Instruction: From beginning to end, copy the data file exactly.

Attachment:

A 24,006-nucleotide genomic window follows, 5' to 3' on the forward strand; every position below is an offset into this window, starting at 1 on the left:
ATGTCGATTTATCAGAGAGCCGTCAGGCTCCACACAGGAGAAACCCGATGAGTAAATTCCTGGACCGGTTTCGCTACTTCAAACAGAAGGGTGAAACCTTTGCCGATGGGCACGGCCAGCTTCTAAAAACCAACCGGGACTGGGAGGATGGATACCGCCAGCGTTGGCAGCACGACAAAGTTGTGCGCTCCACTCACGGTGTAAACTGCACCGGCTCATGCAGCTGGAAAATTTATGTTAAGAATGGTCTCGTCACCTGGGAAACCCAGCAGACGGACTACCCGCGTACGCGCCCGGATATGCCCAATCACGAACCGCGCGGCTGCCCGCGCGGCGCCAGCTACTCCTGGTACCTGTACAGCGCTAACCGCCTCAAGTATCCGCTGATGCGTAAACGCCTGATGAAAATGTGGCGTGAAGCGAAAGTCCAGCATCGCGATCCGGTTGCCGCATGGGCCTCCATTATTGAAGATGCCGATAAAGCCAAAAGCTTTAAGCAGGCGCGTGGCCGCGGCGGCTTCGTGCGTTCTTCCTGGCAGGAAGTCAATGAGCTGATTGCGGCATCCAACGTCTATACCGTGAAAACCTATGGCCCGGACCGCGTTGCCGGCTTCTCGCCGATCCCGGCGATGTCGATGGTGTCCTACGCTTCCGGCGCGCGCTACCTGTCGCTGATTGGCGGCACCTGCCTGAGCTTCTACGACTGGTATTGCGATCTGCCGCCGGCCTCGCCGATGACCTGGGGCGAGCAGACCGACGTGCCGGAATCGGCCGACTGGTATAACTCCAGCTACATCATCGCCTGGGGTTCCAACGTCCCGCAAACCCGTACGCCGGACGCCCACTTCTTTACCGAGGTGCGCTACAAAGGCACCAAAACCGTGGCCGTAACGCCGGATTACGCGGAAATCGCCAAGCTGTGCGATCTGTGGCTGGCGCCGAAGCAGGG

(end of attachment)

A 24,006-nucleotide genomic window follows, 5' to 3' on the forward strand; every position below is an offset into this window, starting at 1 on the left:
ATGTCGATTTATCAGAGAGCCGTCAGGCTCCACACAGGAGAAACCCGATGAGTAAATTCCTGGACCGGTTTCGCTACTTCAAACAGAAGGGTGAAACCTTTGCCGATGGGCACGGCCAGCTTCTAAAAACCAACCGGGACTGGGAGGATGGATACCGCCAGCGTTGGCAGCACGACAAAGTTGTGCGCTCCACTCACGGTGTAAACTGCACCGGCTCATGCAGCTGGAAAATTTATGTTAAGAATGGTCTCGTCACCTGGGAAACCCAGCAGACGGACTACCCGCGTACGCGCCCGGATATGCCCAATCACGAACCGCGCGGCTGCCCGCGCGGCGCCAGCTACTCCTGGTACCTGTACAGCGCTAACCGCCTCAAGTATCCGCTGATGCGTAAACGCCTGATGAAAATGTGGCGTGAAGCGAAAGTCCAGCATCGCGATCCGGTTGCCGCATGGGCCTCCATTATTGAAGATGCCGATAAAGCCAAAAGCTTTAAGCAGGCGCGTGGCCGCGGCGGCTTCGTGCGTTCTTCCTGGCAGGAAGTCAATGAGCTGATTGCGGCATCCAACGTCTATACCGTGAAAACCTATGGCCCGGACCGCGTTGCCGGCTTCTCGCCGATCCCGGCGATGTCGATGGTGTCCTACGCTTCCGGCGCGCGCTACCTGTCGCTGATTGGCGGCACCTGCCTGAGCTTCTACGACTGGTATTGCGATCTGCCGCCGGCCTCGCCGATGACCTGGGGCGAGCAGACCGACGTGCCGGAATCGGCCGACTGGTATAACTCCAGCTACATCATCGCCTGGGGTTCCAACGTCCCGCAAACCCGTACGCCGGACGCCCACTTCTTTACCGAGGTGCGCTACAAAGGCACCAAAACCGTGGCCGTAACGCCGGATTACGCGGAAATCGCCAAGCTGTGCGATCTGTGGCTGGCGCCGAAGCAGGG